Pumpkin pie is a dessert pie with a spiced, pumpkin-based custard filling. The pumpkin is a symbol of harvest time, and pumpkin pie is often eaten during the fall and early winter. In the United States and Canada, it is usually prepared for Thanksgiving, and other occasions when pumpkin is in season.
The pie filling ranges in color from orange to brown, and is baked in a single pie shell, rarely with a top crust. The pie is generally flavored with cinnamon, powdered ginger, nutmeg, and cloves. Allspice is also commonly used and can replace the clove and nutmeg, as its flavor is similar to both combined. Cardamom and vanilla are also sometimes used as batter spices. The spice mixture is called pumpkin pie spice.
Pumpkin pie, with two slices removed
|Place of origin||United States United Kingdom|
|Main ingredients||Pie shell, pumpkin, eggs, condensed milk, sugar, nutmeg, cinnamon, cloves, ginger|
Pies made from pumpkins use pie pumpkins which measure about six to eight inches in diameter. They are considerably smaller than jack o'lanterns. The first step for getting the edible part out of the pumpkin is to slice it in half and remove the seeds. The two halves are heated until soft, in an oven, over an open fire, on a stove top, or in a microwave oven. Sometimes the pumpkin halves are brined to soften the pulp instead of being cooked. At this point the pulp is scooped out and puréed.
The pulp is mixed with eggs, evaporated and/or sweetened condensed milk, sugar, and a spice mixture called pumpkin pie spice, which includes nutmeg and other spices (e.g., ginger, cinnamon, cloves, allspice, mace), then baked in a pie shell. Similar pies are made with butternut squash or sweet potato fillings.
The pumpkin is native to the continent of North America. The pumpkin was an early export to France; from there it was introduced to Tudor England, and the flesh of the "pompion" was quickly accepted as pie filler. During the seventeenth century, pumpkin pie recipes could be found in English cookbooks, such as Hannah Woolley's The Gentlewoman's Companion (1675). Pumpkin "pies" made by early American colonists were more likely to be a savory soup made and served in a pumpkin than a sweet custard in a crust.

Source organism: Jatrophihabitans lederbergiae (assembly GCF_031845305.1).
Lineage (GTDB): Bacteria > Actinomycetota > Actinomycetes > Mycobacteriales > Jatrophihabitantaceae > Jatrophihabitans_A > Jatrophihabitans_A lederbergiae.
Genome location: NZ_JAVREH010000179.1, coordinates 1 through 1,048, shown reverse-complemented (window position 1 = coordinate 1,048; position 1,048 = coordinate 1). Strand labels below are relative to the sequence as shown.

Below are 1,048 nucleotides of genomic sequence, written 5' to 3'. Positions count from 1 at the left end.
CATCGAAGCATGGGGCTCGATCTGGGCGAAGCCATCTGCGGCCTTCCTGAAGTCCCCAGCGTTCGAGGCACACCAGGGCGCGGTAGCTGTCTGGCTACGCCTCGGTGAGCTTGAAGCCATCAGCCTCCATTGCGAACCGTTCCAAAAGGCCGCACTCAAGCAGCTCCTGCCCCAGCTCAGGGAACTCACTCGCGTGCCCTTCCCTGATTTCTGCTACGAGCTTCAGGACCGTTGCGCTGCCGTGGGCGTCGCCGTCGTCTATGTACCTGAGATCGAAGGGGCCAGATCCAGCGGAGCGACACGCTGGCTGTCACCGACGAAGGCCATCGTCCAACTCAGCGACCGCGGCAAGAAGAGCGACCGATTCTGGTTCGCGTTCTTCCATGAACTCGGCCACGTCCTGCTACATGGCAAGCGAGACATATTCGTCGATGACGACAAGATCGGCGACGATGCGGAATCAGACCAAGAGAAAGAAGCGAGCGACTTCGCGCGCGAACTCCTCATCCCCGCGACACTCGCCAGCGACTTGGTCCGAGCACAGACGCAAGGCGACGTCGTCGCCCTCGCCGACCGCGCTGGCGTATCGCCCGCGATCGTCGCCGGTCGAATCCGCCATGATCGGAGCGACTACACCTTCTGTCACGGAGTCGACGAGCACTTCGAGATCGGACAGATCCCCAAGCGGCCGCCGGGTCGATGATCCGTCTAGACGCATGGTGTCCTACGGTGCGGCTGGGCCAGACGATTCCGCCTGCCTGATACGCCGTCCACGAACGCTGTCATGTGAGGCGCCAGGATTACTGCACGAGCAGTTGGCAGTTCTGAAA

It was not until the early nineteenth century that the recipes appeared in American cookbooks or pumpkin pie became a common addition to the Thanksgiving dinner. The Pilgrims brought the pumpkin pie back to New England, while the English method of cooking the pumpkin took a different course. In the 19th century, the English pumpkin pie was prepared by stuffing the pumpkin with apples, spices, and sugar and then baking it whole. In the United States after the Civil War, the pumpkin pie was resisted in southern states as a symbol of Yankee culture imposed on the south, where there was no tradition of eating pumpkin pie. Many southern cooks instead made sweet potato pie, or added bourbon and pecans to give a southern touch.
Today, throughout much of the United States, it is traditional to serve pumpkin pie after Thanksgiving dinner. Additionally, many modern companies produce seasonal pumpkin pie-flavored products such as candy, cheesecake, coffee, ice cream, french toast, waffles and pancakes, and many breweries produce a seasonal pumpkin ale or beer; these are generally not flavored with pumpkins, but rather pumpkin pie spices. Commercially made pumpkin pie mix is made from Cucurbita pepo, Cucurbita maxima, and Cucurbita moschata (Libbey Select uses the Select Dickinson Pumpkin variety of C. moschata for its canned pumpkins).